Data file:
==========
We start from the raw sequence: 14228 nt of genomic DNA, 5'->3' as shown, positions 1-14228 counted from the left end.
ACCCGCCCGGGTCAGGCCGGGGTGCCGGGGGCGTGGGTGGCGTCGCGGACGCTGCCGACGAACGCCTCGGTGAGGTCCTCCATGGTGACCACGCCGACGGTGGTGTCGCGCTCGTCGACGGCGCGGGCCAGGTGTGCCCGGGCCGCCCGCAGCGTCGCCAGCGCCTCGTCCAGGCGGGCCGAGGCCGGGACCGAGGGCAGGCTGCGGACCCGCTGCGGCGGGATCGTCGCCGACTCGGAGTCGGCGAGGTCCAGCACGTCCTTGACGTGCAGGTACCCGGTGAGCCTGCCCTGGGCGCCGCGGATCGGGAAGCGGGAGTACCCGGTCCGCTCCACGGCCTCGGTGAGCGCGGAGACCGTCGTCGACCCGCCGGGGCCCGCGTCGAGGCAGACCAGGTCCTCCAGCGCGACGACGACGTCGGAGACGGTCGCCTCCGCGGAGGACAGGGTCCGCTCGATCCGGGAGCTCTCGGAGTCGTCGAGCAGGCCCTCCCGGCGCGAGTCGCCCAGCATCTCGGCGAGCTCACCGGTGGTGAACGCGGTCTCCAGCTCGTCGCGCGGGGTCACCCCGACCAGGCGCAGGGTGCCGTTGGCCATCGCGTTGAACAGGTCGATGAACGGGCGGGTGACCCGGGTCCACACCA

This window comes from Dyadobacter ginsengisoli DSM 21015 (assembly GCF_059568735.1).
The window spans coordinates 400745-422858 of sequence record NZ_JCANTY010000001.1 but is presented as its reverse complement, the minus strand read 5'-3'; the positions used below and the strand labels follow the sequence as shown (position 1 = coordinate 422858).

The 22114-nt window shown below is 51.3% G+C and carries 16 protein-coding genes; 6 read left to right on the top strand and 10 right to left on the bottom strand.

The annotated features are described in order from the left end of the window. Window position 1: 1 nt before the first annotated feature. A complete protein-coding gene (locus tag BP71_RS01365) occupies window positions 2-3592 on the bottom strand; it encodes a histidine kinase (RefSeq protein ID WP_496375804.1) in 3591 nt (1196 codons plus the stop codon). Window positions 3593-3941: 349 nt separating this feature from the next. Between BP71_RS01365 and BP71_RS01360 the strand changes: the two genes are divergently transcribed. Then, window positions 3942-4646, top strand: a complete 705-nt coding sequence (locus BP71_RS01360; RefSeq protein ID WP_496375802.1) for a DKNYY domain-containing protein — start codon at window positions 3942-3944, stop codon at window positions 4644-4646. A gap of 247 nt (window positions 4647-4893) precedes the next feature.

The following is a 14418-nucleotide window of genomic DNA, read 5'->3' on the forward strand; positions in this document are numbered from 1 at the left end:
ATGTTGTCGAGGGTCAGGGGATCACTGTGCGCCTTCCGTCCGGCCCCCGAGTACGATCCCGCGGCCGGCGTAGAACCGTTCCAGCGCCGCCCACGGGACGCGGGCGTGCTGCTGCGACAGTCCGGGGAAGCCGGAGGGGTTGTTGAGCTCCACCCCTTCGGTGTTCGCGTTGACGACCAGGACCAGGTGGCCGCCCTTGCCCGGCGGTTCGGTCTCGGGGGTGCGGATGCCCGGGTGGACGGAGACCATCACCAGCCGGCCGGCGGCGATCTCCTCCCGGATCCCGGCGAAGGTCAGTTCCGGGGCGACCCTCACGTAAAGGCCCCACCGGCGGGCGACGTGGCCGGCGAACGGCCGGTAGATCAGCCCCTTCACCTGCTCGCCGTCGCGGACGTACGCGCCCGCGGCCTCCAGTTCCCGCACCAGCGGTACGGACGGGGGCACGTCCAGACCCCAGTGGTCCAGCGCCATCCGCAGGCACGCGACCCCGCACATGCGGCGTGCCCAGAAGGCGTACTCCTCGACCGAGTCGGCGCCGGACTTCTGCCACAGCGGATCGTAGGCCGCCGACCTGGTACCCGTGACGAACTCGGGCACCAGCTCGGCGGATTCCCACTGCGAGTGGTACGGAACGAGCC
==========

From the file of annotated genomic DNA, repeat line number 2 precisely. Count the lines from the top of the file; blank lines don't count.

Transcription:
ACCCGCCCGGGTCAGGCCGGGGTGCCGGGGGCGTGGGTGGCGTCGCGGACGCTGCCGACGAACGCCTCGGTGAGGTCCTCCATGGTGACCACGCCGACGGTGGTGTCGCGCTCGTCGACGGCGCGGGCCAGGTGTGCCCGGGCCGCCCGCAGCGTCGCCAGCGCCTCGTCCAGGCGGGCCGAGGCCGGGACCGAGGGCAGGCTGCGGACCCGCTGCGGCGGGATCGTCGCCGACTCGGAGTCGGCGAGGTCCAGCACGTCCTTGACGTGCAGGTACCCGGTGAGCCTGCCCTGGGCGCCGCGGATCGGGAAGCGGGAGTACCCGGTCCGCTCCACGGCCTCGGTGAGCGCGGAGACCGTCGTCGACCCGCCGGGGCCCGCGTCGAGGCAGACCAGGTCCTCCAGCGCGACGACGACGTCGGAGACGGTCGCCTCCGCGGAGGACAGGGTCCGCTCGATCCGGGAGCTCTCGGAGTCGTCGAGCAGGCCCTCCCGGCGCGAGTCGCCCAGCATCTCGGCGAGCTCACCGGTGGTGAACGCGGTCTCCAGCTCGTCGCGCGGGGTCACCCCGACCAGGCGCAGGGTGCCGTTGGCCATCGCGTTGAACAGGTCGATGAACGGGCGGGTGACCCGGGTCCACACCA